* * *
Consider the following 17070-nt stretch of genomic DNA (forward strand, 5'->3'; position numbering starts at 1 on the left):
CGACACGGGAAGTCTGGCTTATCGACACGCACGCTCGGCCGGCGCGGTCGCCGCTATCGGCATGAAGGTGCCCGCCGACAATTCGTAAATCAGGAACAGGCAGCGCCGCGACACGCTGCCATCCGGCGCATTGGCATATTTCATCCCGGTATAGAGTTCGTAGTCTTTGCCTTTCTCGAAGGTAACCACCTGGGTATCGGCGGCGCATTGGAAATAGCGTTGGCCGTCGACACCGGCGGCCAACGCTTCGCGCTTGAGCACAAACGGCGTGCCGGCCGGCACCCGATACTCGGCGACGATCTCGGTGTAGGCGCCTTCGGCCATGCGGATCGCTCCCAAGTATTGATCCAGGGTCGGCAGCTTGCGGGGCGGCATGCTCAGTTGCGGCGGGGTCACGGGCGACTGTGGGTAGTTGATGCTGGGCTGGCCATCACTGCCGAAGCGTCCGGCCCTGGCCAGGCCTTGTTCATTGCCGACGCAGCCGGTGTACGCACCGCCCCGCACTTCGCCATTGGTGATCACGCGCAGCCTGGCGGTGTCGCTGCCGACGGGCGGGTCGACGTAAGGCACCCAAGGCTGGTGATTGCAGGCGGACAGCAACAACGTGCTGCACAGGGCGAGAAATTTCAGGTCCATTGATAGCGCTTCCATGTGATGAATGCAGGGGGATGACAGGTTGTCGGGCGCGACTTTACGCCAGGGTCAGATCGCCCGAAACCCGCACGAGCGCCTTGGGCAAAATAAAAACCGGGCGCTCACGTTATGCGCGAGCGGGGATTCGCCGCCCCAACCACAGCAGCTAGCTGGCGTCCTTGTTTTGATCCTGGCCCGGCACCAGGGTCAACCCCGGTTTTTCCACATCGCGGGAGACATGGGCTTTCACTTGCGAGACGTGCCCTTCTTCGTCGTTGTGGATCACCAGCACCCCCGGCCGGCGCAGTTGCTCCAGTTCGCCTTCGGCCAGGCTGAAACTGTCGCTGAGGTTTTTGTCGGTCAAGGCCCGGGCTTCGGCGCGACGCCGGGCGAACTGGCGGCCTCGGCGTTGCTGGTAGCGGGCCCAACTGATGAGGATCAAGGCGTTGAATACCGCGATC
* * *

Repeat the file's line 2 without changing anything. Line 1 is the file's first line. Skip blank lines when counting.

CGACACGGGAAGTCTGGCTTATCGACACGCACGCTCGGCCGGCGCGGTCGCCGCTATCGGCATGAAGGTGCCCGCCGACAATTCGTAAATCAGGAACAGGCAGCGCCGCGACACGCTGCCATCCGGCGCATTGGCATATTTCATCCCGGTATAGAGTTCGTAGTCTTTGCCTTTCTCGAAGGTAACCACCTGGGTATCGGCGGCGCATTGGAAATAGCGTTGGCCGTCGACACCGGCGGCCAACGCTTCGCGCTTGAGCACAAACGGCGTGCCGGCCGGCACCCGATACTCGGCGACGATCTCGGTGTAGGCGCCTTCGGCCATGCGGATCGCTCCCAAGTATTGATCCAGGGTCGGCAGCTTGCGGGGCGGCATGCTCAGTTGCGGCGGGGTCACGGGCGACTGTGGGTAGTTGATGCTGGGCTGGCCATCACTGCCGAAGCGTCCGGCCCTGGCCAGGCCTTGTTCATTGCCGACGCAGCCGGTGTACGCACCGCCCCGCACTTCGCCATTGGTGATCACGCGCAGCCTGGCGGTGTCGCTGCCGACGGGCGGGTCGACGTAAGGCACCCAAGGCTGGTGATTGCAGGCGGACAGCAACAACGTGCTGCACAGGGCGAGAAATTTCAGGTCCATTGATAGCGCTTCCATGTGATGAATGCAGGGGGATGACAGGTTGTCGGGCGCGACTTTACGCCAGGGTCAGATCGCCCGAAACCCGCACGAGCGCCTTGGGCAAAATAAAAACCGGGCGCTCACGTTATGCGCGAGCGGGGATTCGCCGCCCCAACCACAGCAGCTAGCTGGCGTCCTTGTTTTGATCCTGGCCCGGCACCAGGGTCAACCCCGGTTTTTCCACATCGCGGGAGACATGGGCTTTCACTTGCGAGACGTGCCCTTCTTCGTCGTTGTGGATCACCAGCACCCCCGGCCGGCGCAGTTGCTCCAGTTCGCCTTCGGCCAGGCTGAAACTGTCGCTGAGGTTTTTGTCGGTCAAGGCCCGGGCTTCGGCGCGACGCCGGGCGAACTGGCGGCCTCGGCGTTGCTGGTAGCGGGCCCAACTGATGAGGATCAAGGCGTTGAATACCGCGATC